End of privacy: The digital currency must collect certain basic information of an individual so that the person can prove that he’s the holder of that digital currency. This basic information can be sensitive ones such as the person’s identity, fingerprints etc.

Further, CBDCs will leave a digital trail even with the phone turned off. For instance, trails such as paying for food, fare and lodging.

Operational issues: There will be many operational issues for the implementation of CBDC, including the KYC (know your customer) norms and privacy of data.

Read more: Rumblings of the coming central bank digital currency
What should be done to improve the performance of the digital rupee?

The Government should work towards an interoperable system between the virtual digital asset and the digital rupee. It will unleash opportunities for not only those working or wanting to work in the decentralised finance space (VDAs), but also for traditional finance industry exponents.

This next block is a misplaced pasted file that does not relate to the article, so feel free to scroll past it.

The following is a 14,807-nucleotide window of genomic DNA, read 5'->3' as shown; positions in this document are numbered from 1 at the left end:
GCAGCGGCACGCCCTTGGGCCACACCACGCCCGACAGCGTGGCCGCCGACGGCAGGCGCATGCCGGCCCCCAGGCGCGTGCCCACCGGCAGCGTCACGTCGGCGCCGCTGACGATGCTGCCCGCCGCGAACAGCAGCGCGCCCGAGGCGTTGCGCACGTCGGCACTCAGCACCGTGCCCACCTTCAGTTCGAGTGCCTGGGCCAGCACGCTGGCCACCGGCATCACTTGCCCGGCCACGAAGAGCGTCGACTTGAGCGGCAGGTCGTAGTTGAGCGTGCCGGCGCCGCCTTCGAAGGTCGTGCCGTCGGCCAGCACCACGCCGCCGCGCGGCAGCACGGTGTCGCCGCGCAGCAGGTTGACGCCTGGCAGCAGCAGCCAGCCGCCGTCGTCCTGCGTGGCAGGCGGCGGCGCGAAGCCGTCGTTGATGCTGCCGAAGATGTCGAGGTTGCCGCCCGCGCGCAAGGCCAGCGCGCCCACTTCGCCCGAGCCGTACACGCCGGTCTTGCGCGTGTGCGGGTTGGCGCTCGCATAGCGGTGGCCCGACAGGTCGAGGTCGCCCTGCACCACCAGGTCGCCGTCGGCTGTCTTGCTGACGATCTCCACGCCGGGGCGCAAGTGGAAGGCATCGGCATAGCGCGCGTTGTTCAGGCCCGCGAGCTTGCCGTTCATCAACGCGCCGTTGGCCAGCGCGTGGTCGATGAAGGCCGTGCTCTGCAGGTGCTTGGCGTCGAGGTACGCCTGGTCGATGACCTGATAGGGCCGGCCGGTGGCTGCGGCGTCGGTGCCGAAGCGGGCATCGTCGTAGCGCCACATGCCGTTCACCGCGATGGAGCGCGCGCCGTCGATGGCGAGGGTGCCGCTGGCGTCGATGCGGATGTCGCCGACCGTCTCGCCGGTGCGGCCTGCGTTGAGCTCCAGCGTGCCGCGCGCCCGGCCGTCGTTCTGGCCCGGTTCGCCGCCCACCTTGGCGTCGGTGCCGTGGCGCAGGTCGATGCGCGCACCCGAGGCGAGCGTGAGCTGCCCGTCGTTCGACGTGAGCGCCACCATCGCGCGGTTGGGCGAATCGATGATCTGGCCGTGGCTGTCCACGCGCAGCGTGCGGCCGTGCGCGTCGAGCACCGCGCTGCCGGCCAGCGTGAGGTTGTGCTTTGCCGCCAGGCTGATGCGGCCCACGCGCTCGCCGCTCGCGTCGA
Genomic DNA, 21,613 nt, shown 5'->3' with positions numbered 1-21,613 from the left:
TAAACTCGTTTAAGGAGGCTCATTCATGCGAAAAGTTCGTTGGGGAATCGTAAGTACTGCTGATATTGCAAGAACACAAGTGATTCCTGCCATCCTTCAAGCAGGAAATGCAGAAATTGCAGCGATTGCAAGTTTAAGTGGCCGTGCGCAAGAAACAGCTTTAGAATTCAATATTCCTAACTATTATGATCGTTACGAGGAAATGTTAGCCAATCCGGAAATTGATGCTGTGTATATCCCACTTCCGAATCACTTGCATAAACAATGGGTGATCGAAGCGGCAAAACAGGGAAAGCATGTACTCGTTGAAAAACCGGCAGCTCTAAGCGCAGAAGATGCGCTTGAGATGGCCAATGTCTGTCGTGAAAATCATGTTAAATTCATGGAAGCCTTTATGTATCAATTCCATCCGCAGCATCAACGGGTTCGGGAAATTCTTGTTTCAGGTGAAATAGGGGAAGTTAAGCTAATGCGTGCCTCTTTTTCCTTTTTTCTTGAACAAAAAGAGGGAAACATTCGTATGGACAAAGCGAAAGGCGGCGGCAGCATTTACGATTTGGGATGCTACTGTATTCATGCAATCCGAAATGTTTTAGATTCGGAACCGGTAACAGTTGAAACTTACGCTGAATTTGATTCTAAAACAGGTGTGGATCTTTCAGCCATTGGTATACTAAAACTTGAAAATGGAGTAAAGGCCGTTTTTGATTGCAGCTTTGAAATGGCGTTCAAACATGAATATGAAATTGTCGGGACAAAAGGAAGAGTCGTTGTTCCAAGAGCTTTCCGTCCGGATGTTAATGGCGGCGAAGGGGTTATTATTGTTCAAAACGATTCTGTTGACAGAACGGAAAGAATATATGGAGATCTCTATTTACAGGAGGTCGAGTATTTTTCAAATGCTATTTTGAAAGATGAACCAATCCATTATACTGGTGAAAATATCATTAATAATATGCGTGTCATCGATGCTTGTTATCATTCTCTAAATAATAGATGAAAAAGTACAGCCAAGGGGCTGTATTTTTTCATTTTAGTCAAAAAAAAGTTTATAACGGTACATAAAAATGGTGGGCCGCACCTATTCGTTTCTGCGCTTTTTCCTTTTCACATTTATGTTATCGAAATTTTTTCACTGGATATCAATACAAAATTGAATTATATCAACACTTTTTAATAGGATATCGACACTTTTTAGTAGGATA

Creation of adequate cybersecurity methods: Before the introduction of National Digital currency, the Government has to create certain important things, such as, training of the law enforcement agencies, creating a policy of basic information assessed while issuing, verifying someone’s digital currency.

The RBI needs to create a regulatory sandbox, with limited participants and pre-specified uses, before launching its own digital currency. Only then can the rupee hold its own against other currencies.

Preserving the financial sector stability: The digital rupee can be issued via a distributed ledger, synchronised between the banks and the RBI and not a centralised ledger, held solely by the RBI. This decentralised model will not end up in competition between RBI and other banks.

Read more: Watch out for an official central bank digital rupee on its way in

Though the introduction of a digital rupee provides various advantages for the government, the government has to create necessary safeguards before rolling it out and must bridge the digital divide.